ExtraBITS for 2 August 2010
Along with a pointer to Glenn Fleishman’s appearance on the TechFlash radio show, we have links to Ars Technica’s Magic Trackpad review, the news of Amazon releasing new Kindles, and a New York Times blog post that’s scary for anyone spending most of the day at a desk.
Glenn Fleishman Discusses Windows Phone, Future Slates on Radio Show — Glenn Fleishman and long-time Windows observer Mary Jo Foley talked to host Todd Bishop of TechFlash, a Northwest tech business and venture capital reporting site, on KIRO-FM’s weekly tech segment. We discussed Microsoft’s missed opportunities for challenging the iPad, and the Kindle’s place in the mobile device ecosystem.
Ars Technica reviews the Magic Trackpad — In a painfully well-headlined review, Jacqui Cheng takes on Apple’s new Magic Trackpad, and finds that it’s both awesome and not-so-awesome. She really likes most of the Multi-Touch shortcuts that the trackpad can use, but says that precision is an issue, as it is with all trackpads. We won’t spoil the ending, but the review does attempt to answer not just the question of whether the Magic Trackpad is good, but also whether it’s $70-worth of good.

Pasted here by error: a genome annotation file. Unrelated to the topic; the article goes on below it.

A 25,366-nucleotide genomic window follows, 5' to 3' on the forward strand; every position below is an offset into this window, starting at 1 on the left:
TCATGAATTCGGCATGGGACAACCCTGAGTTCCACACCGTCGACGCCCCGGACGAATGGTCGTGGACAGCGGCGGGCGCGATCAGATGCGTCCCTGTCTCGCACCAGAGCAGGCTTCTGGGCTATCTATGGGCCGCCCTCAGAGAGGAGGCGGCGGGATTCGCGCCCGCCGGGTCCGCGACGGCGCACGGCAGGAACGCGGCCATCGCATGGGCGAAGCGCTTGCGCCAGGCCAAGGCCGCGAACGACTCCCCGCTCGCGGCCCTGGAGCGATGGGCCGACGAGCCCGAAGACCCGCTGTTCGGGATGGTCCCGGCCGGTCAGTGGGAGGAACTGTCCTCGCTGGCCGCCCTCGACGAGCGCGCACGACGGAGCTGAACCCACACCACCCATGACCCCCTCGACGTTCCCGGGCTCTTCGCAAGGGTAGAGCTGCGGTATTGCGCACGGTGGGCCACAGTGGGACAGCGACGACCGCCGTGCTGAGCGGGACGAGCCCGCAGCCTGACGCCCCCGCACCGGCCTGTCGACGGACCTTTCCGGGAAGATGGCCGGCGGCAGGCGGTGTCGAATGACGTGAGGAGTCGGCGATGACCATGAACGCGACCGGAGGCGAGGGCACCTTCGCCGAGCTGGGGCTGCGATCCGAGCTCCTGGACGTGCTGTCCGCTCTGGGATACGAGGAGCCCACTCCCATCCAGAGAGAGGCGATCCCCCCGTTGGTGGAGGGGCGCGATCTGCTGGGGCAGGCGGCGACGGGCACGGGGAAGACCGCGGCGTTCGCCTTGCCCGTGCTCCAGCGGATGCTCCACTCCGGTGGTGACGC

Amazon’s New Kindles Start at $139 — Amazon is releasing two new 6-inch display Kindles to replace the Kindle 2: a Wi-Fi-only model for $139, and one with both AT&T 3G and Wi-Fi for $189. The new devices have 50 percent higher contrast, new fonts, faster performance, longer standby time (a month!), and double the storage, all while weighing less. The new models ship 27 August 2010 in the United States.
Your Chair Is Trying to Kill You — On the New York Times’s health blog, Gretchen Reynolds discusses the dramatic increase in heart disease-related death for folks who sit for long periods (whether in front of a computer or television, or in the car). Even more alarming for those of us who try to get away from our screens for some exercise are recent studies that show that adding exercise to your daily routine fails to lessen the negative health impacts of a sedentary lifestyle. Rather, we desk jockeys should find ways to increase our physical activity while we work. Frequent walking breaks, pacing while you’re talking on
the phone, or converting to a standing desk, could truly be a lifesaver.